Facebook has consolidated the entirety of its Palo Alto operation — some 700 employees strong — into an old laboratory from the 1960s, done up all pretty by San Fransisco's Studio O+A. What's that do for them? Well, besides running a tighter ship, they get to enjoy all of the benefits of a pimped-out office, such as walls left blank to write on, plenty of comfy seating and a kitchen that offers "gourmet meals to staff at all hours."
They also get to take advantage of those industrial leftovers, though, which brings us to my favorite table in the Facebook offices — it's the first picture in the gallery below. The table only has a set of supports on one side of it. The rest of it is held up by a miniature crane, and the entire thing moves allowing the workspace to be wheeled around. Another cool detail: the head dudes are centrally located instead of in some penthouse, and they are accessible by any of the employees since the space is nice and open.
Check out the gallery below to see more of the Facebook offices, and learn more in a press release after the jump.
From Studio O+A:
Employees of Facebook recently moved to a new headquarters that facilitates interaction and connection, reflecting the company's mission as a social networking website provider.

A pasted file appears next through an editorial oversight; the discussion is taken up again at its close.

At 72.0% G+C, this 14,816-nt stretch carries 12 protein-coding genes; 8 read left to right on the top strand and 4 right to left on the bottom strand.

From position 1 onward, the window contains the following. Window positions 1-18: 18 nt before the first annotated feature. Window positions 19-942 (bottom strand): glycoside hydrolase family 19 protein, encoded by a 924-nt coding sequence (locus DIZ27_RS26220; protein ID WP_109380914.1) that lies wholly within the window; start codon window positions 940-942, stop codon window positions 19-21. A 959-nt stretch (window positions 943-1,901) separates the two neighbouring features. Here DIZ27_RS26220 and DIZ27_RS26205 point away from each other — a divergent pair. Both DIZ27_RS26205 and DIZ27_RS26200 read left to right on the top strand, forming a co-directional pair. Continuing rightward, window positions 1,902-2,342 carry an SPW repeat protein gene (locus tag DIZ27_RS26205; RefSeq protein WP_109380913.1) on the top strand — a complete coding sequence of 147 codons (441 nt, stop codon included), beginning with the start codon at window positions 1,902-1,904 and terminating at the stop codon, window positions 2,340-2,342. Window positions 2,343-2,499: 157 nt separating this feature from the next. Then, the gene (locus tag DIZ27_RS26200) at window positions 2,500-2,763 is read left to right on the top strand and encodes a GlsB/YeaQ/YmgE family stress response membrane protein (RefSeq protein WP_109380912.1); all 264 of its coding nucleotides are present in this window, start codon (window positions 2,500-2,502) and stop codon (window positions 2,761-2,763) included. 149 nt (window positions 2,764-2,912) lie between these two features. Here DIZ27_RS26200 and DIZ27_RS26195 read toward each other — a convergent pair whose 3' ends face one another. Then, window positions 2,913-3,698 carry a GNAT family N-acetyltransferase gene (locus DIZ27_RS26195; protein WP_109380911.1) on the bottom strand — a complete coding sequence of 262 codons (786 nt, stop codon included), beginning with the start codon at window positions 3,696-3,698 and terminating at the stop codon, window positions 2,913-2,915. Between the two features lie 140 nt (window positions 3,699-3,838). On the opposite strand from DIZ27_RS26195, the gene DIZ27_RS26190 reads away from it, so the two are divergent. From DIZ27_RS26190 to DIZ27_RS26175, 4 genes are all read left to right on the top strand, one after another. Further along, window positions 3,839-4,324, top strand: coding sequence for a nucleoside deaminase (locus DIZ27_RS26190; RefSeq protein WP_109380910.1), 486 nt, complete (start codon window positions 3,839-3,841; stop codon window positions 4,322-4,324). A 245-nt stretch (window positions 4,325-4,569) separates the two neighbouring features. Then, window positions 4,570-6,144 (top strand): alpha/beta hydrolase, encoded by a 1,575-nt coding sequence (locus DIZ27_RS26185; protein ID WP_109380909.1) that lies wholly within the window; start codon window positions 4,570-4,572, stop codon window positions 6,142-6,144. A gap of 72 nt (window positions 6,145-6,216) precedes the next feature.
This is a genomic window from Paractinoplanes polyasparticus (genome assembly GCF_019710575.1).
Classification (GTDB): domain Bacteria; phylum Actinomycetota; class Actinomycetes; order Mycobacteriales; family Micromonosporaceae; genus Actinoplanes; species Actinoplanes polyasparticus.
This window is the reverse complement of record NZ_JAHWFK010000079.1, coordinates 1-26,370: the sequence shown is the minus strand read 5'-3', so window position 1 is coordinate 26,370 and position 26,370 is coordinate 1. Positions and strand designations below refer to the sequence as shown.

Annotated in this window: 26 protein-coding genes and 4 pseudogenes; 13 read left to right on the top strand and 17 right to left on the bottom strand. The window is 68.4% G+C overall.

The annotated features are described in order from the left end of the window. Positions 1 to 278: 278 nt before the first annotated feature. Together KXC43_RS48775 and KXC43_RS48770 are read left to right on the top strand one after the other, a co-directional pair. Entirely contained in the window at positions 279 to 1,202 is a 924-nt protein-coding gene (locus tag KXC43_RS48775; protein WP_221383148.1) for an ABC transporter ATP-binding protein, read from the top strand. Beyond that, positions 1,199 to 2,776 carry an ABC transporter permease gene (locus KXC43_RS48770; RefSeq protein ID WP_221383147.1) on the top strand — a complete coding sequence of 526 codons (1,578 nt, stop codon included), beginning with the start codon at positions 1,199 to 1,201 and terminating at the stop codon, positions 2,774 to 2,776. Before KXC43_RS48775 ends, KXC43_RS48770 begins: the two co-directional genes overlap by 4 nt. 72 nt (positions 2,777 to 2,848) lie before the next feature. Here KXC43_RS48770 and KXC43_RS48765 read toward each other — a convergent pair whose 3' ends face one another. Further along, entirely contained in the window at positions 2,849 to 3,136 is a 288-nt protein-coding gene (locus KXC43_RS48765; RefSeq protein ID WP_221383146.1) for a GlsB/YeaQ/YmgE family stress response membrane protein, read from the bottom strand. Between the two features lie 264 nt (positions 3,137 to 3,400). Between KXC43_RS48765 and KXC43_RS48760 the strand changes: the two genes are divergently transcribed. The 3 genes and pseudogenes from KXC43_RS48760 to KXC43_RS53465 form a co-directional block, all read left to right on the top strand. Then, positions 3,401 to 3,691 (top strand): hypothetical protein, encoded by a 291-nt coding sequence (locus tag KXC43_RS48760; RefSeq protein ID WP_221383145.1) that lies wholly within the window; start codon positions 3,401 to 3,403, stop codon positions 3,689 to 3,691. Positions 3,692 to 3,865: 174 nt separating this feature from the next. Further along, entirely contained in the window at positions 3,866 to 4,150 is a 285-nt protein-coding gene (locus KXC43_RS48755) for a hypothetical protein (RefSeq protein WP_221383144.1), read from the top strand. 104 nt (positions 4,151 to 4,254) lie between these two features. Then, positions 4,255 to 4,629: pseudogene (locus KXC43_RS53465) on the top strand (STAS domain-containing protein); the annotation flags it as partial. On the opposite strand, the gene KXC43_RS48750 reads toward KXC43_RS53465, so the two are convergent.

Formerly a laboratory facility for high-tech manufacturer Agilent Technologies, the 150,000-square-foot structure at Palo Alto's Stanford Research Park brings together more than 700 employees originally scattered throughout 10 locations in and around downtown Palo Alto.
The design of the space relied heavily on input from the users, appropriate for a flatly structured company that weights every employee's opinion equally. O+A designers interviewed employees about what they wanted from their new headquarters.
The Facebook platform was used to conduct company-wide polls about design decisions, post construction photos and updates, and keep everyone informed of the thought process behind the project.
An advisory board of employees from every department collaborated with the design team on the design process, from space planning to finishes to final move coordination.
Because the new facility houses employees coming from various locations, the company wanted to maintain each division's distinct identity. The design takes its inspiration from the patchwork nature of Facebook users and employees, bringing together seemingly disparate elements to form a cohesive pattern and using color and interior spacing to create neighborhoods within the open plan space.
The company's executives sit in central areas, accessible to all employees. Large lounges and open spaces provide venues for the community to come together.
A kitchen and café continue Facebook's tradition of providing gourmet meals to staff at all hours, while drinks and snacks are available at micro-kitchens throughout the headquarters.
Reflecting employees' desire for a green headquarters, the facility is the first commercial project completed under Palo Alto's 2008 Green Building Ordinance, making extensive use of existing architectural features, recycling millwork from the original lab, and repurposing industrial components for post-industrial use.
Other sustainable features include high recycled-content carpet and energy-efficient lighting.
The design goal for the new facility was to maintain the history and raw aesthetic of the building and create a fun dynamic appropriate for the company's youthful staff.